About a year and a half ago, I wrote another post with this same title: Do I Sound Gay? It was about a documentary that had a Kickstarter campaign to get it produced. I’ve wanted to see it since I first read about it. Wednesday night, it came up on my Netflix suggestions so I watched it. David Thorpe made this documentary about his journey to sound more “straight.” He went to a speech therapist, and talked to celebrities and friends about “gay voices.” It was really quite interesting.
I’ve talked about my voice before, and I’ve always been self conscious of it. After watching this documentary, I honestly think that I am less self conscious than I used to be. One of the things that this documentary talks about is what is the so-called “gay voice.” Speech experts said that it is basically made up of five characteristics.
- Gay men tend to pronounce their vowels more clearly.
- We also send to draw out our vowels longer.
- Also, our Ss are longer, often giving us the stereotypical lisp.
- We pronounce our Ls longer.
- Gay men overarticulating Ps Ts and Ks.
One of the things that many gay men who were considered to have gay voices had speech impediments when they were younger. Some had speech therapy, others like myself did not. Having a lisp or speech impediment caused many gay men to be more precise in their speech. More masculine speech tends to be less articulate. Of course the deepness of someone’s voice also plays a factor in this. Upper class voices are considered more gay, which is a stereotype from the dandies in old movies. Basically, Thorpe came to the realization that sounding educated, cosmopolitan and refines equals the gay voice.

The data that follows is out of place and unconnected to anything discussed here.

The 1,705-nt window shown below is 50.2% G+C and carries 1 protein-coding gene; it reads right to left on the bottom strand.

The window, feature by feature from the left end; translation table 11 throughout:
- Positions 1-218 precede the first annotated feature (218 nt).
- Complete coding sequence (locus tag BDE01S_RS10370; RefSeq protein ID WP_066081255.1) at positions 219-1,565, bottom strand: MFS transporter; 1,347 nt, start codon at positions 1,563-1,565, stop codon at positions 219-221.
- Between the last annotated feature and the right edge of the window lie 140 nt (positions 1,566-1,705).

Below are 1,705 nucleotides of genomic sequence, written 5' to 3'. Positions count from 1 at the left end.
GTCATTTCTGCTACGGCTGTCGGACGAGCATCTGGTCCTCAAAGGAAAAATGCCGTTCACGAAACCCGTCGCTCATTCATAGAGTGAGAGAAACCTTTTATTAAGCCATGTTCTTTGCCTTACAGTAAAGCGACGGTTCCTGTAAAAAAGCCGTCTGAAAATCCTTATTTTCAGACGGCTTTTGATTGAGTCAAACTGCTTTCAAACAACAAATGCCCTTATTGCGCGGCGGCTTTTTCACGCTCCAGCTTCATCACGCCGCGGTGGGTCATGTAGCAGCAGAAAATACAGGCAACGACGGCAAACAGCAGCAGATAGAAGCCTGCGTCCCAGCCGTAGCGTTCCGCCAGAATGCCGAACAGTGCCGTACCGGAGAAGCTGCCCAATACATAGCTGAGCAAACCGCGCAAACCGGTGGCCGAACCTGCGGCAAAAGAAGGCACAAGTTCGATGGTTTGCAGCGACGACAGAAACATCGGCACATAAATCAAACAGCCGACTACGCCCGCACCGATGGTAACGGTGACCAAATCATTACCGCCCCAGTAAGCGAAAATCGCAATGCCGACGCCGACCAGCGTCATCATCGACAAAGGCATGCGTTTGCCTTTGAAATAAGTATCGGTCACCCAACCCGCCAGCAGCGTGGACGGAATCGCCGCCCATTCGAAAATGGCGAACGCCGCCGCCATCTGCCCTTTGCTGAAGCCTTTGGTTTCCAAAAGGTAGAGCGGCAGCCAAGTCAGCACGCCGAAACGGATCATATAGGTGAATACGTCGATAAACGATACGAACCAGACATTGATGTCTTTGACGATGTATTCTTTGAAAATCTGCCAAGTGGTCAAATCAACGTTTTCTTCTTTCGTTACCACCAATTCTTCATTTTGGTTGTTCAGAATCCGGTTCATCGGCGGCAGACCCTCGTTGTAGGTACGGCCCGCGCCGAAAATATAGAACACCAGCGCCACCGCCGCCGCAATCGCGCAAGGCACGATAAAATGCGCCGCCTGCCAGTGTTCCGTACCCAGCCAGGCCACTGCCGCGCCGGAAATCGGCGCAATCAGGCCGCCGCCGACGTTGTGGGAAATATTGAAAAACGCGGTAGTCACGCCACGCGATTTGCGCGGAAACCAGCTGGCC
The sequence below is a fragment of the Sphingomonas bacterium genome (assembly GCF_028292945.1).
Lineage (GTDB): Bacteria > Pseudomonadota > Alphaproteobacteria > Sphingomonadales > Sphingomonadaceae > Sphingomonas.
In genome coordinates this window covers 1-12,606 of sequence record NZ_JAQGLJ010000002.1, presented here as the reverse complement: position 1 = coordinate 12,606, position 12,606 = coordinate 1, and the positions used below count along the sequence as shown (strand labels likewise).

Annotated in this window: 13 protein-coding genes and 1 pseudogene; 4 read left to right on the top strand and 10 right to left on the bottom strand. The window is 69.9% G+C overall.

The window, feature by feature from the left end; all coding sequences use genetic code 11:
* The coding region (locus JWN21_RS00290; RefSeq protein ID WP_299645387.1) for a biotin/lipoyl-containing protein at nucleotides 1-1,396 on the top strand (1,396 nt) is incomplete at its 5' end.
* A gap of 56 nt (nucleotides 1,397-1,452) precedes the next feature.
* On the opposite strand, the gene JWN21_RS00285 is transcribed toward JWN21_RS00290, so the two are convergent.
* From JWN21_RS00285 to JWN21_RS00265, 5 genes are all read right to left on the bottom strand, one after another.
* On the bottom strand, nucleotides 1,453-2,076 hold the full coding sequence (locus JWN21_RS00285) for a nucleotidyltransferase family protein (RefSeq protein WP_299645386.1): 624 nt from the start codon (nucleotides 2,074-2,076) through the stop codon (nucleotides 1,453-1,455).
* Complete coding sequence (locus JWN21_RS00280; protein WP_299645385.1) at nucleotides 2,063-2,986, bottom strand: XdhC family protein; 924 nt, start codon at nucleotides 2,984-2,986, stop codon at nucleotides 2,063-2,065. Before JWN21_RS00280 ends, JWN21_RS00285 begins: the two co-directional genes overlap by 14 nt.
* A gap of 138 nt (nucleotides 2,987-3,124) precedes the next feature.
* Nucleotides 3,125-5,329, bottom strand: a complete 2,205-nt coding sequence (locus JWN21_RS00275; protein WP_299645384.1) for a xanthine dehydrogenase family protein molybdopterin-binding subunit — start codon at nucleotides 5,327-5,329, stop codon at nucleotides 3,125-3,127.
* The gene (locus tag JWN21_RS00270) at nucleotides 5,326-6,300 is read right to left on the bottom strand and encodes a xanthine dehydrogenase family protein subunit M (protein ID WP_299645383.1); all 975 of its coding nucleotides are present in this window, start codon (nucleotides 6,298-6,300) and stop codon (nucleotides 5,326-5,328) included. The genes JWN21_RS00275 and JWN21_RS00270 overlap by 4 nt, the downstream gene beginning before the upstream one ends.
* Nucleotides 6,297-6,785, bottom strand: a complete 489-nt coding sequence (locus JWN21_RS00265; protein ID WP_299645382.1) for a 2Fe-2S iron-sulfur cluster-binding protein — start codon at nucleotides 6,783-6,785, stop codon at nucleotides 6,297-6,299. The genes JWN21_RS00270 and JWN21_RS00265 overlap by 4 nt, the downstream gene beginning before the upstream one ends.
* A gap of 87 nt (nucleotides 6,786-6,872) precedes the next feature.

So, why is the gay voice derided by hetero and homosexual alike? One it is seen as more feminine. Gay men say they want a “man,” if they wanted a woman they’d be straight. Also, those dandies in old movies were either villains or comic relief. They were not characters to be admired. Then you have what Disney did for the gay voice. Disney used the “gay voice” for its male villains. Think of the voices of Captain Hook (Peter Pan), Jafar (Alladin), Prince John (Robin Hood), Professor Ratigan (The Great Mouse Detective), and Scar (The Lion King). Each of these characters is portrayed with what we would often consider the exaggerated stereotypical gay voice. No wonder we hate our own voices.
What I found most interesting is that David Thorpe is a fellow southerner, from Columbia, South Carolina. When he went to the speech therapist, one of the things she tried to do is to remove the last vestiges of his southern accent. I think often gay southerners have it worse because we do draw out our words, we do overarticulate, and we are more precise in our language. And if you think of any southern gentleman in a comedic role, he has the gay voice. I do not want to lose my southern accent, and besides, my accent is much more noticeable than my “gay voice” up here in Vermont.
What did I learn from watching “Do I Sound Gay?” I learned to be proud of who I am and how I sound. I fought hard to get to a place in my life where I wasn’t constantly trying to hide my sexuality. Therefore, if people perceive me as having a gay voice, well, so be it. At this point, fuck them if they can’t accept me the way that I am.